In a country where half of marriages end in divorce, second marriage is increasingly common. Second marriage is hardly new. Such unions are in the Bible. But for much of history and still in many parts of the world, widows and widowers are more abundant and more eligible than divorcées.
Second weddings are usually smaller affairs, less expensive and formal. This often reflects wisdom on the part of wedding veteran who doesn’t want to redo the stress send expense of a big wedding. It’s also frequently a measure of decorum. Divorce is common but frowned upon, and a flashy second wedding is shameless.
If I ever get married again, I want the big wedding I didn’t have the first time around. I had a shotgun wedding, to a man, in my third trimester of pregnancy. I’ve already had the shame cloaked family only wedding ceremony. If I do it again, I want to celebrate.
I want a party where I can dance and drink and share with my friends how much I love someone. I want to celebrate finally knowing myself and knowing that I’m gay. I want a poofy, ridiculous, impractical dress that makes me look feminine and expensive. I want to pick just the right flowers and music and venue together.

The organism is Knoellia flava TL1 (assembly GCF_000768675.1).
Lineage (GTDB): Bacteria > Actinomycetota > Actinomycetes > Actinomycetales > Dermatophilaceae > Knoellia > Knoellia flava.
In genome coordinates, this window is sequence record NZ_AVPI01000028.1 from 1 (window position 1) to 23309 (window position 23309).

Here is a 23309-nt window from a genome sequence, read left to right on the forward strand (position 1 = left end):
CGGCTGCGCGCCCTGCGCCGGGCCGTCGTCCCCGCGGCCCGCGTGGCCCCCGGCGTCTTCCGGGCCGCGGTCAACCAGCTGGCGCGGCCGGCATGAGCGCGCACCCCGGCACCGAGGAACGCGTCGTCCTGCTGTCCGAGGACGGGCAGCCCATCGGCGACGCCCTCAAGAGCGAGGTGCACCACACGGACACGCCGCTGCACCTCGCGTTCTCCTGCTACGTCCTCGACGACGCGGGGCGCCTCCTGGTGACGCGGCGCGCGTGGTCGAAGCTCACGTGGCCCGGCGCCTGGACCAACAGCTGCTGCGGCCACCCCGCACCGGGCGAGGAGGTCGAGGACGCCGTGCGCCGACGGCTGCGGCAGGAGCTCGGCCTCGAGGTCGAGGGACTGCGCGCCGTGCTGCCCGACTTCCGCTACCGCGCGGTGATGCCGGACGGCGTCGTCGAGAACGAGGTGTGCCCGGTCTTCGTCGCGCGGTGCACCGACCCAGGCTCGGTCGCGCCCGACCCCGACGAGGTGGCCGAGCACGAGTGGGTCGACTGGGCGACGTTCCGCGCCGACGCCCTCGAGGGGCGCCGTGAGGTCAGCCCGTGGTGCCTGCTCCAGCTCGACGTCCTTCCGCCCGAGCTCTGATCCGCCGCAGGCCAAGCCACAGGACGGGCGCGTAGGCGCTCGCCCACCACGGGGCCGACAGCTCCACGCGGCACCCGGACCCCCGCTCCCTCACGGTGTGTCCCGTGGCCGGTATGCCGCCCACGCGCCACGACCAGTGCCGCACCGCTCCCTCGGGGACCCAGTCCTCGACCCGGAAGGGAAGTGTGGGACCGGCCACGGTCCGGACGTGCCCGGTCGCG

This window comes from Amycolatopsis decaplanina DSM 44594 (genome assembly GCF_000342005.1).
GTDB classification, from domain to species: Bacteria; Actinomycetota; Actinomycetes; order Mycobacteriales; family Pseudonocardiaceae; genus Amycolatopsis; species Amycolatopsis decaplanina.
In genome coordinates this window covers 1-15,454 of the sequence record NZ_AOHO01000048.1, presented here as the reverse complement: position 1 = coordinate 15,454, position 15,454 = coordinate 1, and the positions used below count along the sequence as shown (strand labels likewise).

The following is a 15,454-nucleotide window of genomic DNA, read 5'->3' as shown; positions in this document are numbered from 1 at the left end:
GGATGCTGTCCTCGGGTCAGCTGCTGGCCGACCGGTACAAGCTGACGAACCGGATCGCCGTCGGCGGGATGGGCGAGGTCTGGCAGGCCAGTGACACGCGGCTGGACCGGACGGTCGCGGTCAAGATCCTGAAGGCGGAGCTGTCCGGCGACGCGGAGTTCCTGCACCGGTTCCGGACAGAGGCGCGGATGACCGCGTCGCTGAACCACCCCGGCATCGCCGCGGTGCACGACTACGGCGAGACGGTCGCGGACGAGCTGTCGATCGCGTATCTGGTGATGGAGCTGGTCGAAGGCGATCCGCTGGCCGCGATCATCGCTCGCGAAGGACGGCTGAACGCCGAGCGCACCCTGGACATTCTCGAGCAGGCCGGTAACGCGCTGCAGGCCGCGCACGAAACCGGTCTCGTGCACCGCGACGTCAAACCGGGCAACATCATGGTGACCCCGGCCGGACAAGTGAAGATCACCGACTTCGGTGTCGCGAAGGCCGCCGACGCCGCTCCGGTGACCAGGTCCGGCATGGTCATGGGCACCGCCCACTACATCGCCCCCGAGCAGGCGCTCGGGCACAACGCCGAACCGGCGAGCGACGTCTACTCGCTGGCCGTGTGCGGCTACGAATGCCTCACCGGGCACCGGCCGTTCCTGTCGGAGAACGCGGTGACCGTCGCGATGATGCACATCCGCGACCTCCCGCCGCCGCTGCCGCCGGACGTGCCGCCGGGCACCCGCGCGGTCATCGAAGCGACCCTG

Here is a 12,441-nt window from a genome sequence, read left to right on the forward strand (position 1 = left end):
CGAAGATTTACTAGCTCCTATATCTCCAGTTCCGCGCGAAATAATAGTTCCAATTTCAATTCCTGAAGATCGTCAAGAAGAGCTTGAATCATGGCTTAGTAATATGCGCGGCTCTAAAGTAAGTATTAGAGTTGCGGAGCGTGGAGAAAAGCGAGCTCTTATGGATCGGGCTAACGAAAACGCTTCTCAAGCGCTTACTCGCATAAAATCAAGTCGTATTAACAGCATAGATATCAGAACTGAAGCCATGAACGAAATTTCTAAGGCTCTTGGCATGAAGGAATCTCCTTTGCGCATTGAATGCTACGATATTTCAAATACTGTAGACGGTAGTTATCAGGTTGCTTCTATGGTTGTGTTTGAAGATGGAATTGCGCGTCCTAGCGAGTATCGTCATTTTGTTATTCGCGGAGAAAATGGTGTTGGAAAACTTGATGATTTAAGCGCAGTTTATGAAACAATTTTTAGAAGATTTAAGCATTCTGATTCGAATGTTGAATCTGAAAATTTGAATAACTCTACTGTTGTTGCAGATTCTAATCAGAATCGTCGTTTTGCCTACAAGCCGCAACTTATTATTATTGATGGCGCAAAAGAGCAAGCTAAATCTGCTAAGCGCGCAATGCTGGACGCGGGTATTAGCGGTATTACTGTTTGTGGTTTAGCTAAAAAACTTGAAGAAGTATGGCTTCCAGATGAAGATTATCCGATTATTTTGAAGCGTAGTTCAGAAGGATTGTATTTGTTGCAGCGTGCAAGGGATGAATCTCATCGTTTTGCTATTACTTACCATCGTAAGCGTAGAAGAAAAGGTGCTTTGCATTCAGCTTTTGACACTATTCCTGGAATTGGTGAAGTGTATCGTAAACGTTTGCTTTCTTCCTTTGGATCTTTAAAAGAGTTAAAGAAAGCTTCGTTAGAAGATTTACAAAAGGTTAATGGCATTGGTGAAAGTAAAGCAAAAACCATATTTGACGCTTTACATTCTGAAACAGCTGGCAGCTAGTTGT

I’m grateful to everyone who made my first wedding as pretty as it was (read: not the groom). An aunt filmed the ceremony. The organist donated his services. The priest put out flowers for the next day’s service early so I could save on decorations. My brother in law took professional quality photos and made the cake, and my sister went above and beyond her brides maid duties by decorating the reception hall, making her dress, and lending me her own wedding dress for the day.
It was the wedding we could cobble together, with a highly unsuitable partner, because I was ashamed of being pregnant and unwed. Not because I was in love or wanted to be with him. Not because it was a sensible plan that would provide me with security. Because I was ashamed of my self and my social position.
If I ever do get married again, it will be because I am so overcome with love, all my fears are banished. It will be because I am proud of my choice in partner, not because I am ashamed. And it will be the biggest, loudest, proudest party we can pay for. When I would fantasize about my future wedding as a child, I always stumbled over the groom part and gave up.
Since last year’s Supreme Court ruling making same sex marriage legal at the federal level, I find it’s easier to want a wedding. To want marriage even. To ignore the odds and my own experience and commit to someone for life. Or at least, to plan to and have a big party to celebrate the attempt.